1.    Ask for specific feedback

If you are to be more competitive in the next interview you need constructive feedback. This feedback should be able to be converted into goals.  Ask for more tangible feedback than, “You did a good job.” “Just hang in there” and “Something will come your way, it is a matter of time.” 

Many people are reluctant to give solid feedback because they are afraid of being sued or causing ill will by hurting someone’s feelings.  They do a grave disservice to the applicant if they have specific information and decide not to give it.  Additionally, some people may not have developed the expertise to give quality feedback. You will have to press them for specifics and guide them by asking for feedback is specific areas with specific examples.  

2.    Be open to the truth

If you ask a question you must be able to live with the answer.  Feedback that is factual and delivered in a truthful and caring manner is invaluable to your growth and development.  Jack Nicholson in the movie A Few Good Men hurls the phrase while under cross-examination that “you can’t handle the truth.”  This must not apply to you.  Self-examination and honest introspection may help you anticipate the words of the interviewer.  Sincere feedback must be accepted graciously and implemented.  It must not be viewed as vicious criticism given in a defensive environment.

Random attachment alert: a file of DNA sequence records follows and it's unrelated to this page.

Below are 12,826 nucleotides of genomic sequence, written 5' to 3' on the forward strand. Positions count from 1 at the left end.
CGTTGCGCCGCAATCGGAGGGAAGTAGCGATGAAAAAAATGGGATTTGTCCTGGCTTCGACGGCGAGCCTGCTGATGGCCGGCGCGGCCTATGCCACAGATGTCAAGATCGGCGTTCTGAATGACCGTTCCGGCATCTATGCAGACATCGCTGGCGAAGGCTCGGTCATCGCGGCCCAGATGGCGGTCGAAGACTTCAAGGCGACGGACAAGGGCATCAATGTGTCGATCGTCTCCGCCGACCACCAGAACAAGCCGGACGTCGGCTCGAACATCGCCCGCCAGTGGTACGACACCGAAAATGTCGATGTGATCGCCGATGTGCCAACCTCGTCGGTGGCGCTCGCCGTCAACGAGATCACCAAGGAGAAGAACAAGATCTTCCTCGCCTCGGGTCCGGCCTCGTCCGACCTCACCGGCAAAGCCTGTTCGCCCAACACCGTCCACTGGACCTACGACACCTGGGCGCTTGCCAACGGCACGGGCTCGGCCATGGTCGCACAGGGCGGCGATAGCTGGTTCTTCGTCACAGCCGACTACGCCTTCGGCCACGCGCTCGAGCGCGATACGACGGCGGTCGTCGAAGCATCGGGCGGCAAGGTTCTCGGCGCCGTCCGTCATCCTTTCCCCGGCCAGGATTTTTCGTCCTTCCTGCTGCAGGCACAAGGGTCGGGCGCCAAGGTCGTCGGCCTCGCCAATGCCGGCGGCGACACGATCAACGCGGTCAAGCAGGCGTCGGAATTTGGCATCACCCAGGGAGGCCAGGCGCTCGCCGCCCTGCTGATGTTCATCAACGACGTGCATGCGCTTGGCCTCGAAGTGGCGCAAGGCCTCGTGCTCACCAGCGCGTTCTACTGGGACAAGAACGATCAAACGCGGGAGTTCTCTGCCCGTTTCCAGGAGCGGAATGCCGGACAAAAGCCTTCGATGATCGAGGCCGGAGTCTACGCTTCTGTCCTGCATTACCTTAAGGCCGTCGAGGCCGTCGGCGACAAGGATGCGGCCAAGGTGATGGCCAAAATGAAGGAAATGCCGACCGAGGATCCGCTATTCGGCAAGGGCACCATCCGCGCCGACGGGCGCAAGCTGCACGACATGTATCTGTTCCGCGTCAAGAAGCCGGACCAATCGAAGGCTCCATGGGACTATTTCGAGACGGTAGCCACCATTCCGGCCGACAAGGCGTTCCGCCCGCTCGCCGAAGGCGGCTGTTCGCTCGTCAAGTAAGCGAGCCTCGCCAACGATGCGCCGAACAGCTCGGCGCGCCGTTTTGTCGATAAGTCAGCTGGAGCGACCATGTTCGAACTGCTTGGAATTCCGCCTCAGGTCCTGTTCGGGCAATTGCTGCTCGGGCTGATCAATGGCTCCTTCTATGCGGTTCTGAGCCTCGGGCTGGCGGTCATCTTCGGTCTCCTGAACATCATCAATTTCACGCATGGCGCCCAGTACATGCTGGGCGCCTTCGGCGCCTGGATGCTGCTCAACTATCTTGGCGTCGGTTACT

3.    Search for reasons you can control

Be careful not to rush to or land on a reason that you can’t control.  There is nothing worse than being denied a job and feeling helpless to improve your chances.  Be patient and don’t rush to play the age card, race card or the gender card or any other card that you can’t change.  If you are denied a job because of discrimination you have a right to pursue legal recourse, but let’s not rush to that assumption when there are other reasons that may preclude you from getting the job. 

4.    Be open to growth assignments

Do not be so narrow in your perspectives that you eliminate other assignments that could strengthen your portfolio and therefore your chances of getting your desired job.  Oftentimes, companies may not want to take a risk on a candidate, but if that person has a breadth of experience in other jobs, it minimizes the risk.  Another advantage of additional assignments is that they increase your knowledge of the company and increases the number of people who can validate the quality of your work.